Tag Archive | church choir

What I’ve been doing during the pandemic

For the past seven months I’ve had lots of quiet time at home – the perfect environment for writing. I’ve set aside this blog, mostly, to concentrate on my latest book – Talking with God through Music: Seasonal Hymns. Right now I’m on page 186 of the first draft. I think I have about 50 pages left to go. I’ve had quite a productive few days of writing, so I decided to take a quick break from the book today to blog about how much fun I had this week while working on the book.

Right now I’m on the last page of the chapter devoted to reflections on hymns about Pentecost. Compared to other major church holidays, like Christmas and Easter, not many hymns have been written for Pentecost – the day the Holy Spirit came to fill Jesus’ followers with God’s presence – the day often considered the birthday of the church. I came up with a list of twelve hymns I wanted to include in this chapter. After doing my research, I ended up with nine hymns in the chapter.

My process for researching a hymn to determine if there is a special story associated with the hymn is:

  1. Find the hymn in multiple hymnals, and compare versions.
  2. Google the hymn title along with the words “hymn history” and other relevant key words.
  3. Match up the “Internet facts” with my personal associations with the hymn.
  4. Put together a story about how the hymn helps us “talk with God,” or I decide not to include the hymn in the book.

One of the hymns I wanted to include in the Pentecost chapter was “Where the Spirit of the Lord Is.” Even though some people may call it just a “chorus” rather than a “hymn” because it has only one verse and is rather short, I think of it as a very meaningful hymn. 

When I was part-time organist at the Presbyterian Church in Cambridge, there was a small choir that sang once or twice a month. I usually selected a short hymn for the choir to sing at the opening of the service to draw the congregation into an atmosphere of quietness, to sense that we were all together in the presence of God. The choir often sang this hymn.

Where the Spirit of the Lord is, 
there is peace;
Where the Spirit of the Lord is,
there is love.
There is comfort in life’s darkest hour;
There is light and life,
there is help and power
In the Spirit, in the Spirit of the Lord.

I did my usual research to find some story about the hymn that would be inspirational to write about for my book. I googled “Where the Spirit of the Lord Is hymn history,” but the only information that popped up was the name of the composer, Stephen R. Adams. I googled his name along with several other words, but found nothing. I really wanted to include this hymn, but I was coming up with nothing. After a few hours of searching, I was just about ready to give up. I googled one last combination of his name and some words – I don’t remember exactly what they were – and I scrolled down a few pages and found a story written by Adams’ son, Craig Adams, about his father and another hymn he had written, “Peace in the Midst of the Storm.” That was it! The perfect story to illustrate how the Holy Spirit works in our lives, just as described in a song Adams had written the year before, “Where the Spirit of the Lord is.” Here’s the page I wrote about this hymn for my book.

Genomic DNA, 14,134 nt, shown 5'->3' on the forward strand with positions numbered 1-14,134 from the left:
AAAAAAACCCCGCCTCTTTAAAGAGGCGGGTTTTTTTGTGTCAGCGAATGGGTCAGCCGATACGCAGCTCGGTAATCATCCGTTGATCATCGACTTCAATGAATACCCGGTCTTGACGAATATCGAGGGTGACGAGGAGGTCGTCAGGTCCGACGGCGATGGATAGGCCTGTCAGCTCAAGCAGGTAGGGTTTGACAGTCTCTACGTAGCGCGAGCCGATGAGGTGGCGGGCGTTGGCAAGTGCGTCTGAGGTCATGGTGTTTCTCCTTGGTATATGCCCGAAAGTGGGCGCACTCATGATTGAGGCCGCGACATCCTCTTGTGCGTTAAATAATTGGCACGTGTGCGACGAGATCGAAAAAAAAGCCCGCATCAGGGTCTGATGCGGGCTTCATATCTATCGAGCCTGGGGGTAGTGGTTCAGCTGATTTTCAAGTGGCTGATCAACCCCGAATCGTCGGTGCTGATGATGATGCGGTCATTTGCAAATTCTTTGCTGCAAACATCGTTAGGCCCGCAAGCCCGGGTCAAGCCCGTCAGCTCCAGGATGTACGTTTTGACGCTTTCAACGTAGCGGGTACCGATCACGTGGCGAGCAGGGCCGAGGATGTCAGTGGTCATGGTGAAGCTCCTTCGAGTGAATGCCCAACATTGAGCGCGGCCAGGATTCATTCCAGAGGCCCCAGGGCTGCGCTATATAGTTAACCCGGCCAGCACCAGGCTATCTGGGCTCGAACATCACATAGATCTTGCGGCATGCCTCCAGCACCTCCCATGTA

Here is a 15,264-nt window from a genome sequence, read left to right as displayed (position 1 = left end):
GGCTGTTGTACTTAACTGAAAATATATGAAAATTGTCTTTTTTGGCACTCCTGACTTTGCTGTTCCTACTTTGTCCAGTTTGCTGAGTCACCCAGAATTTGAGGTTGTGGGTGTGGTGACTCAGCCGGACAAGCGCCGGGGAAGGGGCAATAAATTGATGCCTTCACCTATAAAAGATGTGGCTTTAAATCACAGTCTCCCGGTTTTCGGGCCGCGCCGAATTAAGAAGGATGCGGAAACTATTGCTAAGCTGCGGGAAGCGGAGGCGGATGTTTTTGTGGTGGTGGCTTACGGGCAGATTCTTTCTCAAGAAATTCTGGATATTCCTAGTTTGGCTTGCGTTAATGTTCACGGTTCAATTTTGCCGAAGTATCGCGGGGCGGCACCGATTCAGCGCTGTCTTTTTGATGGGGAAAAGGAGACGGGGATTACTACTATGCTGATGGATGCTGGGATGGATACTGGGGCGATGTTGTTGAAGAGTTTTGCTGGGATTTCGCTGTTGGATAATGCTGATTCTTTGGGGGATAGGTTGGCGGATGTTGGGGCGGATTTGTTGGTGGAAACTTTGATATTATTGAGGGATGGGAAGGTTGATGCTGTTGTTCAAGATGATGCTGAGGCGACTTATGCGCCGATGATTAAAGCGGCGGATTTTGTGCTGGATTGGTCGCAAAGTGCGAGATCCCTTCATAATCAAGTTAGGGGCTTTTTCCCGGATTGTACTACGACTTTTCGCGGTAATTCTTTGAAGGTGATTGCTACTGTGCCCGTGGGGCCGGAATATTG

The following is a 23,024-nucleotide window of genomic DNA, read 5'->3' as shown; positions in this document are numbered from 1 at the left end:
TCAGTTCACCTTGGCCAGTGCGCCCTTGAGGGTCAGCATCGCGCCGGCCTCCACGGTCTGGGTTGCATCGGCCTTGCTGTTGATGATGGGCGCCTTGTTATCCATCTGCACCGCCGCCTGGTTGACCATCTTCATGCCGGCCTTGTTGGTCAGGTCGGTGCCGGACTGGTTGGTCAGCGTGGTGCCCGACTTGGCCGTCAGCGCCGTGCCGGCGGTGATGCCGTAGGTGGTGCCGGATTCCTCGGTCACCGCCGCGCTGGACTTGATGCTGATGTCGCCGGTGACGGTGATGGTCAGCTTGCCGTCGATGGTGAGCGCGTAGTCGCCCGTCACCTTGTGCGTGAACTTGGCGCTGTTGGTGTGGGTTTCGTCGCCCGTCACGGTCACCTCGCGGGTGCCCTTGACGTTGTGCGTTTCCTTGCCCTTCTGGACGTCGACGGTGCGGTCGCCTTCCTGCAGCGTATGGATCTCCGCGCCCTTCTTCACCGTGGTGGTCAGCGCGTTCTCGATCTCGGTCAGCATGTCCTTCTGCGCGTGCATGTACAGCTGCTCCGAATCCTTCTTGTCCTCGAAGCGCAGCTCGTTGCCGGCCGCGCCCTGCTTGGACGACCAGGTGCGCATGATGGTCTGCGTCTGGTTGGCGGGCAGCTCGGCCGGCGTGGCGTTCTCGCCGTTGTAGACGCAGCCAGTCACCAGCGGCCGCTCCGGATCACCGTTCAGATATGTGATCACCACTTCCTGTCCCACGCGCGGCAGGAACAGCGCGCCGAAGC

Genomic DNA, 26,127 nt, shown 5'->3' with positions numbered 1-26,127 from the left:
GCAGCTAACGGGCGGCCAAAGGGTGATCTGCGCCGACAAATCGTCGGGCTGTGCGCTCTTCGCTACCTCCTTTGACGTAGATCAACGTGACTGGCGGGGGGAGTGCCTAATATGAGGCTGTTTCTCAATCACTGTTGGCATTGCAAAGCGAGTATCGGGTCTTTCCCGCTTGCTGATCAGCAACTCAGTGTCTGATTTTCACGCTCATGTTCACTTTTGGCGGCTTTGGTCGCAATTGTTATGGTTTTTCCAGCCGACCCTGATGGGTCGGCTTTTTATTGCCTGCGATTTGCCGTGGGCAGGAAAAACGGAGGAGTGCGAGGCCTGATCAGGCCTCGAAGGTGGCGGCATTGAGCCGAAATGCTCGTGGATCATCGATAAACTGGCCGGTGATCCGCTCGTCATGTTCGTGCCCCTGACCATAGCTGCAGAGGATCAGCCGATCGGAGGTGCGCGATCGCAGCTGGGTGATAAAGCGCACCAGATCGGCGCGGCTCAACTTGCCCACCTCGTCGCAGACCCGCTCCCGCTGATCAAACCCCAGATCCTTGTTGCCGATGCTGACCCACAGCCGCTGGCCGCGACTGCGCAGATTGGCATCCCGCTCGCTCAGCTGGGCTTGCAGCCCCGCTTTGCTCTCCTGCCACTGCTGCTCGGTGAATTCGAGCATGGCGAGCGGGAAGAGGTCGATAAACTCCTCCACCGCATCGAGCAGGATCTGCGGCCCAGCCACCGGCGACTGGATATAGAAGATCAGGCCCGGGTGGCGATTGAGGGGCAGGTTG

——————————————-

STEPHEN R. ADAMS GREW UP IN NEW ENGLAND, the son of a Nazarene pastor. He started to study music when he was seven. Ten years later he became the organist of his father’s church. Shortly afterwards, his family moved to the Midwest. He continued to serve as a church organist while he went to college at Indiana University, where he studied Greek philosophy and English literature. He later settled in Ohio and served as a church organist, choir director, and hymn writer.

Adams’ most popular hymn is “Where the Spirit of the Lord Is.” It has just one verse, but the words tell us a lot about what the Holy Spirit does for us. “Where the Spirit of the Lord is – 

… there is peace … there is love.
There is comfort in life’s darkest hour;
There is light and life,
There is help and power …

Adams wrote this hymn in 1973. The next year, Adams was serving as the worship pastor for Xenia First Church of the Nazarene in Xenia, Ohio. About mid-morning on April 3, 1974, one of the largest tornadoes in history charged through the town of Xenia, carving out a mile-wide path of destruction. Adams happened to be inside a furniture store, just down the street from the church, when it happened. He was buried alive beneath the rubble of the furniture store. Adams’ son, Craig Adams, described what happened:

Trapped in a pitch-black cavern of panic and isolation, Dad cried out to God, fearing death. He recounts that, miraculously, God met him in a supernatural way and brought the most unthinkable and powerful peace he had ever known. His darkest moment was filled with the brightest hope.

Adams didn’t have the strength to lift up the concrete and steel surrounding him, but he was able to pull chunks of rubble toward him until he was able to create a hole large enough for him to escape. Once outside, Adams walked up the street to see what remained of the church where he had been just moments before the tornado hit. Only a few partial walls remained standing. A few days later, Adams and his pastor walked over to the former furniture store and learned that everyone else that had been in the store during the tornado had died. His pastor told him, “God doesn’t promise to take us out of the storms of life. He does promise, however, that he will be right in the middle of them with us.”

That’s what this hymn tells us – “Where the Spirit of the Lord is there is peace… love… comfort… light and life… help and power…”

——————-